Tomorrow’s July meeting of the Reserve Bank may be every bit as important as its decisions in March 2020, which established the monetary policy side of the pandemic stimulus.
Starting in March, the RBA cut the cash rate to the all-time low of 0.25%, and then 0.10% eight months later; started a unique yield control plan to keep the cash rate at 0.25% and then 0.10% for three years; set up a Term Funding facility to help banks continue to lend money (which ended last week on June 30) and targeted the 10-year bond rate via a $100 billion bond-buying campaign — or quantitative easing — which capped the strength of the Aussie dollar despite a commodities boom.
Tuesday’s meeting will see no change in the cash rate, nor in the continuation of quantitative easing, although there could be a phased reduction in the monthly bond buying and perhaps a date later this year to again review the policy.
It will be the yield control policy that is the focus: the RBA will decide whether it retains the existing target month of April 2024 for its three-year bond purchasing, or pushes it out to the November 2024 bond. The latter would be a tacit admission that interest rates will remain at the record low until 2025.
RBA governor Philip Lowe has a very rare media conference tomorrow, and there’s a major speech from him on Thursday on labour markets and monetary policy to give us a further insight into the RBA’s thinking on the key issue — jobs, wages, and lifting inflation to where it is between the target range of 2% to 3% “sustainably”.
Until recently, the bank retaining the April 2024 target was a virtual certainty: jobs growth has been much stronger than expected, helped by border closures that have prevented business from employing their now-traditional scam of bringing in temporary workers or exploiting foreign workers already here rather than paying higher wages.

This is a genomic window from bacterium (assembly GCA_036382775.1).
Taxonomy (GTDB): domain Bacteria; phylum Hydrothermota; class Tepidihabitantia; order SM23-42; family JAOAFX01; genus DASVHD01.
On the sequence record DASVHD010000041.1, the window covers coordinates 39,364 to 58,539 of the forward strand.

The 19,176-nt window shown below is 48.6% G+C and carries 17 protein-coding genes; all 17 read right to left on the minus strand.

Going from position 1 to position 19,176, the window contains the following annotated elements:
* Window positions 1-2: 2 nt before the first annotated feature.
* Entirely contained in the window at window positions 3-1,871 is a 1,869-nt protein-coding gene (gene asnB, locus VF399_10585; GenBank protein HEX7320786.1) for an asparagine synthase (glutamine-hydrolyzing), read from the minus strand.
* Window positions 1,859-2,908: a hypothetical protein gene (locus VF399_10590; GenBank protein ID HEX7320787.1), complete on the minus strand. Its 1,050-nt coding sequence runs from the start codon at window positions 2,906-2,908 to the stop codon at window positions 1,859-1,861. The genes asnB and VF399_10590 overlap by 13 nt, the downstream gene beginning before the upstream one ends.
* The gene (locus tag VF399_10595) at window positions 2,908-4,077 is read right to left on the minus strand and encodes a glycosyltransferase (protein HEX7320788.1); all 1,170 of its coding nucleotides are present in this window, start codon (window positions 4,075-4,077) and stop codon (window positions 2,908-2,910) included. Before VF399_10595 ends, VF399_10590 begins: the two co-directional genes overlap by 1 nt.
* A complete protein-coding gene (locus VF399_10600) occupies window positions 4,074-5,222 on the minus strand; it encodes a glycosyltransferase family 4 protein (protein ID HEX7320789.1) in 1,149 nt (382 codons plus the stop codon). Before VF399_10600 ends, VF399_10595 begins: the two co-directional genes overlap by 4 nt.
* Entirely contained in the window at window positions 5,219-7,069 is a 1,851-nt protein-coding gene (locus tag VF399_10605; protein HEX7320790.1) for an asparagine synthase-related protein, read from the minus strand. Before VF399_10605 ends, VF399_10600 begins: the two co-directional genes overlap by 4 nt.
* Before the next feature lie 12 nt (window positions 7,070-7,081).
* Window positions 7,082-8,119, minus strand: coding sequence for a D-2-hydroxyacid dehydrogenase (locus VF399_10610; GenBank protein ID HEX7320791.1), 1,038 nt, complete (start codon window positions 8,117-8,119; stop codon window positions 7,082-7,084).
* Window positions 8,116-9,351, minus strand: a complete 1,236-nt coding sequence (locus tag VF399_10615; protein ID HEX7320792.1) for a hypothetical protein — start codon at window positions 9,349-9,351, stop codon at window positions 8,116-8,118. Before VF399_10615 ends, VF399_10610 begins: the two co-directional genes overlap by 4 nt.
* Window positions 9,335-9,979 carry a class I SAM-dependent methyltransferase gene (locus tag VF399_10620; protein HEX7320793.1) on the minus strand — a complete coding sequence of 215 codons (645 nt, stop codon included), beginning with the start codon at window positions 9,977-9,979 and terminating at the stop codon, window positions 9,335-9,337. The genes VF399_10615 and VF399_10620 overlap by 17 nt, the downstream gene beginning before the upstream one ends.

But the disaster of Scott Morrison’s vaccination rollout and his failures on quarantine facilities have led to more than half the country being locked down in recent days as a new variant exploits the federal government’s incompetence and the complacency of state governments. The likelihood of more outbreaks from hotel quarantine and surging waves of new variants overseas — especially in developing countries that, like Australia, have low vaccination rates — will figure in the Bank’s calculations.
But so too will one of the consequences: Friday’s decision by national cabinet to halve international arrivals, thereby cutting further the small number of workers businesses have been able to bring in. That will boost jobs growth and wages.
Economists still think the meeting will keep the April 2024 target for the yield control program, while the bond-buying at the 10 year maturity will be continued but at a slower pace. The AMP’s chief economist, Shane Oliver, wrote in his weekend note that he expects to see “the bank ease up on some of its emergency stimulus measures but remain pretty dovish in view of the threat posed by the latest coronavirus outbreaks and lockdowns.”
“Specifically, the RBA is likely to retain the April 2024 bond for its ‘three-year’ yield target because it’s likely to conclude that there is a reasonable prospect for the conditions being met for a rate hike in 2024 and we also expect the RBA to announce that it will reduce its bond-buying program to $75b over six months from September (from $100b at present) but would not be surprised if it moves to more frequent reviews of its bond-buying,” wrote Oliver.
Oliver also expects Lowe to retain the broad guidance about the conditions for a rate rise not being met until 2024.
It all comes back to a point the bank keeps making and which still doesn’t seem to have sunk in with the growing “rate rise looms” crowd: jobs growth isn’t enough, it has to translate into inflation.
As economists at Moody’s said on Friday: “although domestic demand has rebounded strongly and the pace of the labour market revival has exceeded expectations in recent months, wage growth and inflation have remained relatively subdued over this period.”
For those business groups whingeing about “labour shortages” (AKA not offering high enough pay), their shrieks will get a lot louder yet. We’ve got a long way to go until workers started getting decent pay rises of the size that satisfies the RBA’s aspirations.
This article was first published by Crikey.